Link to Pubmed [PMID] – 27157448
J. Pediatr. 2016 Jul;174:211-217.e2
OBJECTIVE: To describe the features of Frey syndrome (auriculotemporal nerve dysfunction with gustatory flushing) in childhood.
STUDY DESIGN: A multicenter, retrospective, descriptive observational national case series study was conducted with the help of French academic societies. Diagnostic criteria were based on clinical history, and sometimes also on photographs or provocation tests.
RESULTS: Forty-eight cases were identified, with 2 subtypes: 35 unilateral and 13 bilateral. Associated sweating was reported in only 10% of cases. Diagnosis was made in only 20% of children at the first consultation and inappropriate dietary restriction was prescribed for 21%. Instrumented vaginal delivery was significantly associated with unilateral forms (OR [unilateral vs bilateral] = 29; 95% CI 3.99-311.58; P < .001). The outcome was favorable overall with 57% regression, 20% recovery, and only 23% persistence of initial symptoms. Regression was more frequent in unilateral forms (OR = 6.60; 95% CI 1.23-44.04; P = .016), observed in 69% of unilateral forms at a median age of 27 (24-48) months. Recovery predominated in bilateral forms (OR = 0.05; 95% CI 0-0.38; P = .001), observed in 58% of bilateral cases at a median age of 8 (7-9) months.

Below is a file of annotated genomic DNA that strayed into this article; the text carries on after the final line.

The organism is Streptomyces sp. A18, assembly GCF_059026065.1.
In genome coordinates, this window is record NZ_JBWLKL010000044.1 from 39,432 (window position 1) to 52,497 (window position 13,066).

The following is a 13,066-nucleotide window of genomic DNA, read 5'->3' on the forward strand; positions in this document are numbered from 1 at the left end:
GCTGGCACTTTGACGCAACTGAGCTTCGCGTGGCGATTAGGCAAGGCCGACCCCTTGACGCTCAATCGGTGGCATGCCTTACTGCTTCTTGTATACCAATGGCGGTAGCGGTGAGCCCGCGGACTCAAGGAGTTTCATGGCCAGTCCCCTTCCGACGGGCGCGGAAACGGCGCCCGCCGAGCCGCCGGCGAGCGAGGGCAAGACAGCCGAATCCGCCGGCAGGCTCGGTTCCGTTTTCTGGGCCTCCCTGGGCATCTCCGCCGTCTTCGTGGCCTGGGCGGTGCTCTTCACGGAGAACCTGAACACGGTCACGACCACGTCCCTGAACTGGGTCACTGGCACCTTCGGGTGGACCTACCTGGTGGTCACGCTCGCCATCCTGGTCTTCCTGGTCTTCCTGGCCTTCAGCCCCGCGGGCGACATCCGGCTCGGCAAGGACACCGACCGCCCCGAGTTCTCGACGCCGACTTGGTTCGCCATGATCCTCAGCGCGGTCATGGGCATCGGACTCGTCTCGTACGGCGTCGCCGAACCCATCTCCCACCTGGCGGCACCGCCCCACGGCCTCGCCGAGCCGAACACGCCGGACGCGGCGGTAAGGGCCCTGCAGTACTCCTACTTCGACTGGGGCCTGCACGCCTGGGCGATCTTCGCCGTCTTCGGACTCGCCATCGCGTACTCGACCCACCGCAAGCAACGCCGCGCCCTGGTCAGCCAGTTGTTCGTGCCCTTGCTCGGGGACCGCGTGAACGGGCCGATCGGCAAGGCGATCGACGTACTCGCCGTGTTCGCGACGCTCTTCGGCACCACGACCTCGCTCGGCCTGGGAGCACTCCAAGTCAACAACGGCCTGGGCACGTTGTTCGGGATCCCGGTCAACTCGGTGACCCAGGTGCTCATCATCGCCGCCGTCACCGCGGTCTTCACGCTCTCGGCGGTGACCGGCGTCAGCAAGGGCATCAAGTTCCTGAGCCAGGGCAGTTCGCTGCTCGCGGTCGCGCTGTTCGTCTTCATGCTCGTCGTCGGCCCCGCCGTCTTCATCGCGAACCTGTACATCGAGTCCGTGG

CONCLUSIONS: Frey syndrome in childhood is a rare but benign condition with mild symptoms and a favorable outcome in most cases. Unilateral forms are mostly associated with instrumented delivery. Pediatricians should be familiar with this disorder in order to avoid misdiagnosis, mainly as food allergy, and unnecessary referrals and tests.